This article was prompted by a fellow writer's, R.S. Craggs, article, in the January 1996 issue of AUTHORS Magazine, where I wrote under the pseudonym; Simon Sage
Craggs expresses his views clearly, his logic is sound; all BELIEFS are based upon faith, unlike scientifically demonstrated facts. His point is well taken; both religious faith and atheism belong to the dogmatic category of beliefs. Craggs' question, "Who created the creator?" has been asked by philosophers since Plato to Bertrand Russell - and others - to this day.
An agnostic person knows no answer and seeks no answer to this question. There are far more important matters for logical thinkers and wisdom to solve. The issues of life, in our totally interdependent and inter-reliant society, are far more important than to philosophize about who is responsible for the creation of the first atomic particle - never mind life.
This atomic age holds a ‘dual potential;’ the positive potential is that the members of society, can create unprecedented well-being, social harmony, and peaceful coexistence here and now on earth. The negative potential is that we can destroy human culture.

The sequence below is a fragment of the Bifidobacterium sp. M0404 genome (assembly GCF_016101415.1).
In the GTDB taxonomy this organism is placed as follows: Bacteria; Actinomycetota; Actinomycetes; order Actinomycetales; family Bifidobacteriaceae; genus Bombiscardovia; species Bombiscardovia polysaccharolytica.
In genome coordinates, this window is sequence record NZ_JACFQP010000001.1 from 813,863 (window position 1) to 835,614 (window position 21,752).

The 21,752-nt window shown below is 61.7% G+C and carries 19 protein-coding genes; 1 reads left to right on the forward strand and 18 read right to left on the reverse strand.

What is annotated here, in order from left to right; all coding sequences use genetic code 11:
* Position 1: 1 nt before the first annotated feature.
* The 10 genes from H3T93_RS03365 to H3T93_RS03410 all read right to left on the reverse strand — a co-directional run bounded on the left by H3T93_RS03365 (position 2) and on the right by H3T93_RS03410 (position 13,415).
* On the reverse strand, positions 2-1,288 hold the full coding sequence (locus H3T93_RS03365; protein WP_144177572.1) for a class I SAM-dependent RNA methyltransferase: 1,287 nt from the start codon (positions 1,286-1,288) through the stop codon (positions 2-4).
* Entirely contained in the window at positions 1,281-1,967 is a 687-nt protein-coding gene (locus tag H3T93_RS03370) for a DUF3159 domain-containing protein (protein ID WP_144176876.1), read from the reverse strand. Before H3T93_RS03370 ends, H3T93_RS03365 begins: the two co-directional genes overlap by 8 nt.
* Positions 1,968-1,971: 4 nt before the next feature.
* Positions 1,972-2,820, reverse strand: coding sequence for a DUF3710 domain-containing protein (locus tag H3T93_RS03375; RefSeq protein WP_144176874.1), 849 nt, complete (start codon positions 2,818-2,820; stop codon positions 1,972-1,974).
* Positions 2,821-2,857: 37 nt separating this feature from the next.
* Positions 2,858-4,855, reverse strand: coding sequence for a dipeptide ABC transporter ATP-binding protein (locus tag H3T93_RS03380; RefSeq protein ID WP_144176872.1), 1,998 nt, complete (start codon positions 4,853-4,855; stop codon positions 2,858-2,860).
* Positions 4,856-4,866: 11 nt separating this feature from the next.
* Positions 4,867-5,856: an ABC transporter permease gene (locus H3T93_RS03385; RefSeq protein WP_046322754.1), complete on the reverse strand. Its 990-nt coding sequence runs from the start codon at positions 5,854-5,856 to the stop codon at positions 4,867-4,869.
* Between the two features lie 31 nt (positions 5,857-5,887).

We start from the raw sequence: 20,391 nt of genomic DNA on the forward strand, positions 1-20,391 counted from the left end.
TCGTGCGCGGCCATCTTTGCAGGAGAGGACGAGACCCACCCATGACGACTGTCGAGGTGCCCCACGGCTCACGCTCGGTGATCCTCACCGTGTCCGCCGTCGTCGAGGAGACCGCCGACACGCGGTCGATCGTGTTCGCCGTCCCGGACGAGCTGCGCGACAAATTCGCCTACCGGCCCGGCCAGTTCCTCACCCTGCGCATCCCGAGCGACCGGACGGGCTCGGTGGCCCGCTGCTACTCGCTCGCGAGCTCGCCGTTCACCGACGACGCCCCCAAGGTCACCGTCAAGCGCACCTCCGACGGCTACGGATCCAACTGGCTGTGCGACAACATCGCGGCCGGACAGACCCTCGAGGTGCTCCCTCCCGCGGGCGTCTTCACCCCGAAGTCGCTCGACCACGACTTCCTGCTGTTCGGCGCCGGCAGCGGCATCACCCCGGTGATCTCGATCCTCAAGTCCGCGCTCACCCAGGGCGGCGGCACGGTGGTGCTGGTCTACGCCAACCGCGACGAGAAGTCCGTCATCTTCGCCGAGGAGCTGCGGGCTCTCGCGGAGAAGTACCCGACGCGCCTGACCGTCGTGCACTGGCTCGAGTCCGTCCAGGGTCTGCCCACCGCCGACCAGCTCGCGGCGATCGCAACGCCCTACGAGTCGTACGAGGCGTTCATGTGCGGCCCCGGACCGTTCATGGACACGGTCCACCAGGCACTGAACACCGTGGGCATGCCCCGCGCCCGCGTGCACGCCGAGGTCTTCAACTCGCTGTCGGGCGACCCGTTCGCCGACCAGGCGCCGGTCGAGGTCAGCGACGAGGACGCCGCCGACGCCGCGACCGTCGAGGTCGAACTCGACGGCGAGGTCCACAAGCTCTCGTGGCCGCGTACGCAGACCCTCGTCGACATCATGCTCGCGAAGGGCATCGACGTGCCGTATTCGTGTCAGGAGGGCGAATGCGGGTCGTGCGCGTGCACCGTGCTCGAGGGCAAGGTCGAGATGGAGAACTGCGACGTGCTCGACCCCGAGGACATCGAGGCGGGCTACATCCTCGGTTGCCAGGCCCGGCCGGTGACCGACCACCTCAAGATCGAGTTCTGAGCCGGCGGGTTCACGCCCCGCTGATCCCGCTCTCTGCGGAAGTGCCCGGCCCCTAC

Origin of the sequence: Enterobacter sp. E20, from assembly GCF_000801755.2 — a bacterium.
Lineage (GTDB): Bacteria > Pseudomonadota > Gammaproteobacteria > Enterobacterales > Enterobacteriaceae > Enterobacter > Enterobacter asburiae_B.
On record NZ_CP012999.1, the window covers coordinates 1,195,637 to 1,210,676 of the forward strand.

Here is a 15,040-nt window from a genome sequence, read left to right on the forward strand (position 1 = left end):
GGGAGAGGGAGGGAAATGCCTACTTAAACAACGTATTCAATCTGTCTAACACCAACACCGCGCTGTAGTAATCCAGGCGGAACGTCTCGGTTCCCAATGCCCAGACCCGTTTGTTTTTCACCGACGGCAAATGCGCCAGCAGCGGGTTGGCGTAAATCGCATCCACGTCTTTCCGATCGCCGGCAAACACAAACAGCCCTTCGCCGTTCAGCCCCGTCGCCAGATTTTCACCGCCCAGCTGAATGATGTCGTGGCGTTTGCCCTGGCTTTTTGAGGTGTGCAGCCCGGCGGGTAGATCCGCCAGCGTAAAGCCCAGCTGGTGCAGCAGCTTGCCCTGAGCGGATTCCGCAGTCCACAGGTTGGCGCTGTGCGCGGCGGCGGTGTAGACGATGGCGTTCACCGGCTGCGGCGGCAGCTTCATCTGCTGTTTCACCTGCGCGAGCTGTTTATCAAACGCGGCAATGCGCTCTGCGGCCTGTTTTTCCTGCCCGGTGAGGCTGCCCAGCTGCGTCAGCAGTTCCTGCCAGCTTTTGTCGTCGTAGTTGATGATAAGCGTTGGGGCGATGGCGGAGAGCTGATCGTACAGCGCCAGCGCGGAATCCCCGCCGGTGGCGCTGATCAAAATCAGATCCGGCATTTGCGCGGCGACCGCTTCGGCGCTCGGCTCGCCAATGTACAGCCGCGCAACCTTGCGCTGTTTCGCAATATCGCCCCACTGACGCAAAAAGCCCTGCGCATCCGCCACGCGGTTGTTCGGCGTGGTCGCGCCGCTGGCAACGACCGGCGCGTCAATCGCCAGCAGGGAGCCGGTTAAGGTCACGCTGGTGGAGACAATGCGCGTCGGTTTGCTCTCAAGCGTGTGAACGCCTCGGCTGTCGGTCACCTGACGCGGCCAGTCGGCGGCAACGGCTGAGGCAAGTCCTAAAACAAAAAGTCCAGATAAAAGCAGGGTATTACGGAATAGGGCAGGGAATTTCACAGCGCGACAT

Craggs' thesis presents a fruitless philosophical obsession of the ‘idealist’, ‘positivist' and ‘rationalist' schools of thought - of bygone days - searching for ‘absolute knowledge’ and ‘absolute truth’. In reality, however, the depth of human knowledge is simply earthly; ‘conditional’. We can only see the tip of the iceberg and cannot see the unfathomable depths of the sea or the infinity of space. But we can see human deprivation, injustices, and sufferings. We, creative thinkers and doers, can also dedicate our writing talents to search for the earthly facts that have created the `dual potential' and attempt to find solutions for its positive resolution.
I voted for Craggs' article for its clarity as a thesis. But I could not help to point out the fruitlessness of posing the question of absolute truth, ‘the final cause,’ the unknowable, the transcendental cause of everything. I am critical of all philosophical schools who have been and still are searching for ‘absolute truths’, instead of factual human knowledge. I find contemporary abstract, symbolic, and semantic philosophies, especially fruitless. Craggs has talent to write about pragmatic, empirical, and humane philosophies and apply their principles in the solution of the paradoxes of our culture.